Sunday, June 26, 2016

Bypassing Protections: Exploiting Activation to Access Sensitive Data

Welcome to part 2 of the Bypassing Protections series. In this part, we will be looking at an application which uses online activation to verify a license key and activate the software. After activation, the server allows the user to upload their sensitive data to the server, using their registration information as authentication. In this tutorial, we will look into creating an activator which will allow us to bypass the online activation and access the sensitive data that other users have uploaded. Before we begin, I am obligated to say that this tutorial is provided for informational purposes only. By reading this tutorial, you agree not to use the information in this tutorial to hack the server or pirate the application of the software author. As last time, I will not mention the name of the software in this post, but will include pictures which will allow you to determine which software this tutorial was based upon.


To begin this tutorial, we will first try to find the license verification routine. Let's start the target up in ollydbg and attempt to register it with a random name and serial. In this example, I will be using the author's name and '123456' as a license key.

After clicking okay and the nag appears, let's pause ollydbg and follow the call stack back into the application code. After a few steps, we will arrive here:

It appears that this is the verification routine at first glance. Let's set a breakpoint on Function labeled "GenerujKluczProdukti..." and attempt to register again. After the breakpoint, we can step inside and look around. Inside this routine, we notice there is a loop that appears to be replacing the characters in our name which are greater than >=$80 with their numerical/ordinal value in a &#ordinal; format.

We can recreate this function in delphi like this:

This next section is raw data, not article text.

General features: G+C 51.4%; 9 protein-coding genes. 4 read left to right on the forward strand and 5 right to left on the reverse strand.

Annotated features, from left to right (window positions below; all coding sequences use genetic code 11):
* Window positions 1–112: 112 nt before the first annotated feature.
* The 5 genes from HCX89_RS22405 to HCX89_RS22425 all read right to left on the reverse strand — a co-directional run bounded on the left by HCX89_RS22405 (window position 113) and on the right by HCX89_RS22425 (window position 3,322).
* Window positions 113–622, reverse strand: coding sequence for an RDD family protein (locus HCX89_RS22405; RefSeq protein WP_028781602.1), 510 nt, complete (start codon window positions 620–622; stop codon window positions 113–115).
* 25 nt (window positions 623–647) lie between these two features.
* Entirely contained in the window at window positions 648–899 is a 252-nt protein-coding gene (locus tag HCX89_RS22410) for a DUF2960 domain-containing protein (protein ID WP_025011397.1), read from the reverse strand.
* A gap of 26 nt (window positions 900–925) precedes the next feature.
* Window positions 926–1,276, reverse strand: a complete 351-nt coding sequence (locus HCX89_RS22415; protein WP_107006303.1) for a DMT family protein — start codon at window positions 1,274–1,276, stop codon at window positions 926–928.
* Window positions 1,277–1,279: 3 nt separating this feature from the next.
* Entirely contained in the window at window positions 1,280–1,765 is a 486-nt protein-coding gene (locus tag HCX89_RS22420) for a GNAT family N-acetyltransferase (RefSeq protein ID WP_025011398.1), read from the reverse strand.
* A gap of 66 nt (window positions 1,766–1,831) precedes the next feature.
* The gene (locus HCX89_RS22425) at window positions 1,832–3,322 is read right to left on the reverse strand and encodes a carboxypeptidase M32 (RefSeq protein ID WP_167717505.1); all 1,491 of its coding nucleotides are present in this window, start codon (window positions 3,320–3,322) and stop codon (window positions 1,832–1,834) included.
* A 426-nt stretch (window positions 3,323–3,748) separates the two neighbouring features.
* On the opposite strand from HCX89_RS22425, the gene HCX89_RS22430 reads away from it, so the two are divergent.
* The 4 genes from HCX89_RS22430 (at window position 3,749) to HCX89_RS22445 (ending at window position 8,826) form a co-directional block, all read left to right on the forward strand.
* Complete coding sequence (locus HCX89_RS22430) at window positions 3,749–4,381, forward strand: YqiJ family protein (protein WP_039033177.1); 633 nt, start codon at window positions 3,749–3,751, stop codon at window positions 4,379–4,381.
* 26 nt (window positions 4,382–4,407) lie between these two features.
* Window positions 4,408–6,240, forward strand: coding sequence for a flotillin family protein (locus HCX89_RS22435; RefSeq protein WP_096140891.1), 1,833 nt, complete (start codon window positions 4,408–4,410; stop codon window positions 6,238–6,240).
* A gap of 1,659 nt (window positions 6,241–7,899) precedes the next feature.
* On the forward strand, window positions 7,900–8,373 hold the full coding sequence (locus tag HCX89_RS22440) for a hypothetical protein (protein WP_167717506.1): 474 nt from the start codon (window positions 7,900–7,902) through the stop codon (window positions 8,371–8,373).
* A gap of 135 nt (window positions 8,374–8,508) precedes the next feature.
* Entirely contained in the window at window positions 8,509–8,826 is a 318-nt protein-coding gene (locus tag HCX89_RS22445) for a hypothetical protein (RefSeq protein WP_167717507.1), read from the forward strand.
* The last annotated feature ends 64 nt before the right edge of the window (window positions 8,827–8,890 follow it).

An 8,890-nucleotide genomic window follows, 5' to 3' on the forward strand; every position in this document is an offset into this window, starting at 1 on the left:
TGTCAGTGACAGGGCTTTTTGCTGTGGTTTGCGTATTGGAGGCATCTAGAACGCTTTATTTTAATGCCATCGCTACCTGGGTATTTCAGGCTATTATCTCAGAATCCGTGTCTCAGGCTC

After this routine, the application takes an MD5 hash of our name, extracts every other character from the hash, and inserts dashes every 5 characters.

We can generate a key in delphi like this:


I will publish the getMD5 code later which uses the CryptoAPI.

Now that we can generate a valid serial, we can look into the online activation. Following the jump past the nag routine, we begin preparing the url to verify our key with the server. At this point, I advise disconnecting the internet or blocking the application with the firewall. After scrolling down, we can see a string which says [RETURN:OK]. Below this, there is JLE. If we bypass this jump by setting EAX=0, our application will believe the server verified our serial as legitimate.
 Let's toggle a breakpoint on CMP EAX, -1 and allow the program to attempt to activate. Once we break here, immediately set EAX to 0. Now, we will begin storing our information in the registry. The activation data is stored in HKEY_CURRENT_USER\Software\Classes\.p k c d o c 2(remove spaces) in the following string values:
o1= encrypted name
k1= encrypted serial
v1= encrypted version
wk= server result (0)
Each value with the exception of wk(sever result) is encrypted with with the following algorithm.
This routine encrypts each individual character of the name, key, and version number. It then converts the encrypted character, which is a WORD(16 bits unsigned) to a number string(inttostr) and adds it to a numerical string separated by a space. We can recreate the routine in this fashion:
 

The result of this routine is then added to the registry. We can do this in delphi using the TRegistry unit.


Now, we can use this activator to activate the application with any name we please, without having to verify it online. Now that the application is registered to the author of the software, we can now access any tournament data he has stored on the server.

This is due to the fact that the server grants access to information stored on the server by using the username and license key for authentication.

Since there is only one possible license key for each licensed user, and the name of each user is published with their tournament results, we can simply activate the software with their name to gain access to their data. This is a serious flaw which I tried to bring to the attention of the author, but he ignored every email I attempted to send him.

A way that this authentication flaw could be fixed is to remove the md5 license scheme and make the serial number for each user generated at random. That way, there are trillions, if not an infinite number of possible serial numbers for each user. This way, if I activated the application in the manner above, using a serial I generated at random, it would be next to impossible for me to generate the exact key issued by the author, thus, causing the authentication to fail. The author could also add a second layer of authentication for accessing the online data which required the user to create an account on the server with their email and password.

I want to thank you for reading and following along with this tutorial. If you have any questions, feel free to ask them below. Until next time, happy reversing.

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